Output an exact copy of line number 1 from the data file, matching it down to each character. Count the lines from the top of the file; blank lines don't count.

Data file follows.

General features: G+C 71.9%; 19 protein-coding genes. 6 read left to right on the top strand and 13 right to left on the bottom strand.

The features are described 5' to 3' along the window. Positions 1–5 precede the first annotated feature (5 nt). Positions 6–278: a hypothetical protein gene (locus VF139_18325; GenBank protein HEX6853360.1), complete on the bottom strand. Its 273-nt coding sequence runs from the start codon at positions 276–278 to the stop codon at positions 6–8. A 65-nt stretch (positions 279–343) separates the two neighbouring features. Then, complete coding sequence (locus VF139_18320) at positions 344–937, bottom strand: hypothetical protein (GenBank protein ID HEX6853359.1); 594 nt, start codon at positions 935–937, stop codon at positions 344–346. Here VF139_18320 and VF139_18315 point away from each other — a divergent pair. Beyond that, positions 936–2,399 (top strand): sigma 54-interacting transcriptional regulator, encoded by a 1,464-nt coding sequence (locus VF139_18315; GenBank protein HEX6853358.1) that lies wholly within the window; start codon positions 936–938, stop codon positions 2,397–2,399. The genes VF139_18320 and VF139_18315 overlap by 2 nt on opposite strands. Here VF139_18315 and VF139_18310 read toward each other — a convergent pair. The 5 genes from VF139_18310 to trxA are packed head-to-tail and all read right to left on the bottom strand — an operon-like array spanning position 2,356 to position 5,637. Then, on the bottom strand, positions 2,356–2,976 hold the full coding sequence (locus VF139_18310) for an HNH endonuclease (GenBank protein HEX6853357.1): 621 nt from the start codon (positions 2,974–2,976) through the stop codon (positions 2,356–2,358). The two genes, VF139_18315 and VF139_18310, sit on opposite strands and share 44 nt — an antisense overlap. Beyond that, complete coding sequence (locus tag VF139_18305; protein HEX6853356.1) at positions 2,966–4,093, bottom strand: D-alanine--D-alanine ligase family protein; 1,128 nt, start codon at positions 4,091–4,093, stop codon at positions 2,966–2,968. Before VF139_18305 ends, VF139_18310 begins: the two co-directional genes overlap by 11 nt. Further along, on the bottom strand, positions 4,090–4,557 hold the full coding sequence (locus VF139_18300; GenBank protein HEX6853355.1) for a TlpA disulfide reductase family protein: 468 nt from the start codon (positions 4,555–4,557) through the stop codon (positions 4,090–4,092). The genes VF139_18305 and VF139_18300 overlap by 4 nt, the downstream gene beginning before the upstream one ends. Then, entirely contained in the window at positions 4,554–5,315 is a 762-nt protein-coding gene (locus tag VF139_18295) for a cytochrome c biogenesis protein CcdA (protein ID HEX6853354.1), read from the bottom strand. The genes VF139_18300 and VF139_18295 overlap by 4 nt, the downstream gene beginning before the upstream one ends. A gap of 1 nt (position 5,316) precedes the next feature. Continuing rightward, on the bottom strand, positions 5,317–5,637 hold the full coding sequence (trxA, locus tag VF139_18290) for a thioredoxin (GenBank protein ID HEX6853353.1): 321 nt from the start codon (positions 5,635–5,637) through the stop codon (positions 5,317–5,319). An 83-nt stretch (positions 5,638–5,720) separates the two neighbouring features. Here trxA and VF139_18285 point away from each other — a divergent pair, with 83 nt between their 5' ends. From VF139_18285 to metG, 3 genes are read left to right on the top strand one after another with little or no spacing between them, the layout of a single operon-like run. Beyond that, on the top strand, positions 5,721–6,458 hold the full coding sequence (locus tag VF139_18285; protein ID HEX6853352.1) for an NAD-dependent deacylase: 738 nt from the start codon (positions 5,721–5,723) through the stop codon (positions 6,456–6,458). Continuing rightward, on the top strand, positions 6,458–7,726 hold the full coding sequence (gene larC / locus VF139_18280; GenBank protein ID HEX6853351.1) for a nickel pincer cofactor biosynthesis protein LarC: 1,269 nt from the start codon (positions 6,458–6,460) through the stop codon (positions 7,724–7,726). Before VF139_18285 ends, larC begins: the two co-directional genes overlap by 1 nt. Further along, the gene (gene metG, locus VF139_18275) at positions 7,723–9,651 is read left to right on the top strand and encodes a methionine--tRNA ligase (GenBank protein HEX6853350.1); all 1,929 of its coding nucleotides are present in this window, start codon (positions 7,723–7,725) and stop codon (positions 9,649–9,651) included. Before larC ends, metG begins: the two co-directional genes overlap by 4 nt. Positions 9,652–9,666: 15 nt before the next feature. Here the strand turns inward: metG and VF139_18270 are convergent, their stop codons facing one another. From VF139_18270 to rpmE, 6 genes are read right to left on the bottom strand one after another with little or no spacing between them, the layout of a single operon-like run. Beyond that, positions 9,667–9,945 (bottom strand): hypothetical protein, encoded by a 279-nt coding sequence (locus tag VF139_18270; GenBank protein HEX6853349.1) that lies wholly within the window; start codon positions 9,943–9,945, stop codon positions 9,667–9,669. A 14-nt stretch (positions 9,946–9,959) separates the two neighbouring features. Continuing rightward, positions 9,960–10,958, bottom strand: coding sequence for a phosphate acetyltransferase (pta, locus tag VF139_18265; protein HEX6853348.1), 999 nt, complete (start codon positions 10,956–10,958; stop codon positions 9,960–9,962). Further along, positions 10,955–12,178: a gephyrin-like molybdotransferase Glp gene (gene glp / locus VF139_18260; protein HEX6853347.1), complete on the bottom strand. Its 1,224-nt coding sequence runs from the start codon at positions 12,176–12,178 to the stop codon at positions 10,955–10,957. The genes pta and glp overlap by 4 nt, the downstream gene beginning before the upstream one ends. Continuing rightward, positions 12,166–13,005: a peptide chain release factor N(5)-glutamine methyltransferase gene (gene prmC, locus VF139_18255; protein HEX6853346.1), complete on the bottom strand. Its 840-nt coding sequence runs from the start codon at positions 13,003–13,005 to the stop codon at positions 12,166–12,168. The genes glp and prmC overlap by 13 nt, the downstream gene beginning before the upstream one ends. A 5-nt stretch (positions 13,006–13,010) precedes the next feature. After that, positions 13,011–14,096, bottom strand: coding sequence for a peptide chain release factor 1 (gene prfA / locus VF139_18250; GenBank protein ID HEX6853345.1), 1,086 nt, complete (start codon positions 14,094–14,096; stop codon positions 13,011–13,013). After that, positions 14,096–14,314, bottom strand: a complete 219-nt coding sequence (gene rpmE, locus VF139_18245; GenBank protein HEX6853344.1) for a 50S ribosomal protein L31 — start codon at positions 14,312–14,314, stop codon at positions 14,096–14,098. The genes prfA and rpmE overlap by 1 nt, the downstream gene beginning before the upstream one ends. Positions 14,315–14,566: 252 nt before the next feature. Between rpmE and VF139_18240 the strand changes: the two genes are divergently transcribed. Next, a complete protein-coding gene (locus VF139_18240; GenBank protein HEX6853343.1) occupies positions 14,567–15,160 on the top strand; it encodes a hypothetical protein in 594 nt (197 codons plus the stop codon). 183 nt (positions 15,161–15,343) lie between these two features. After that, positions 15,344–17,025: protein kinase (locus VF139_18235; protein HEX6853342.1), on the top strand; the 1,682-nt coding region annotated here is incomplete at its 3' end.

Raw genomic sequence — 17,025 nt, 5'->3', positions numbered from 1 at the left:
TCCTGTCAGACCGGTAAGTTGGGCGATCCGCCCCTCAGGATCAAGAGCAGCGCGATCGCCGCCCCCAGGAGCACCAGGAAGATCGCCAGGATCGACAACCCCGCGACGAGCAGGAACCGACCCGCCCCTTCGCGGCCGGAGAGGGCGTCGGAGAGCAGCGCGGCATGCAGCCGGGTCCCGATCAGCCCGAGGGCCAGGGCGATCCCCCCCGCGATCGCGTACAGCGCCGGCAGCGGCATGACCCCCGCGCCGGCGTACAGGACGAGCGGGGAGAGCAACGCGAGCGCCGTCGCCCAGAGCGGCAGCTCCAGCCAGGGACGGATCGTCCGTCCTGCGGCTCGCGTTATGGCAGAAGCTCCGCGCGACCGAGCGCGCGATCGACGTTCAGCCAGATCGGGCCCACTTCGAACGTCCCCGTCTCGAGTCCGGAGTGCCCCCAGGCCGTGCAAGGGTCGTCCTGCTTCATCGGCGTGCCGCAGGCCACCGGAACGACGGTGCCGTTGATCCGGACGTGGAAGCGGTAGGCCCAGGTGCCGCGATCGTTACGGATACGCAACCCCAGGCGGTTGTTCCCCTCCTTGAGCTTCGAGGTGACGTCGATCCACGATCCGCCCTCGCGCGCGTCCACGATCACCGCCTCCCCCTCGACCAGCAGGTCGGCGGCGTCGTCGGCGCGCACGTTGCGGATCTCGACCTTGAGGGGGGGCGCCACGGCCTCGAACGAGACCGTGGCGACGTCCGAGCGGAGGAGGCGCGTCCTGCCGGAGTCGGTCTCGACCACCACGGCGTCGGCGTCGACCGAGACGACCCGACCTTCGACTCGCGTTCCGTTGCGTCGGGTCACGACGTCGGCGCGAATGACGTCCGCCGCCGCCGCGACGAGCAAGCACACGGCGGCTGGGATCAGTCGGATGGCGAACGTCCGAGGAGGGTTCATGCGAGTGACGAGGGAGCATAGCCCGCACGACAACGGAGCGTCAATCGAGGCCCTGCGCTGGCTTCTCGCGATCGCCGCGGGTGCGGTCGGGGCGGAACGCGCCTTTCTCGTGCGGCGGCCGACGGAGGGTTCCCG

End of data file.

General features: G+C 71.9%; 19 protein-coding genes. 6 read left to right on the top strand and 13 right to left on the bottom strand.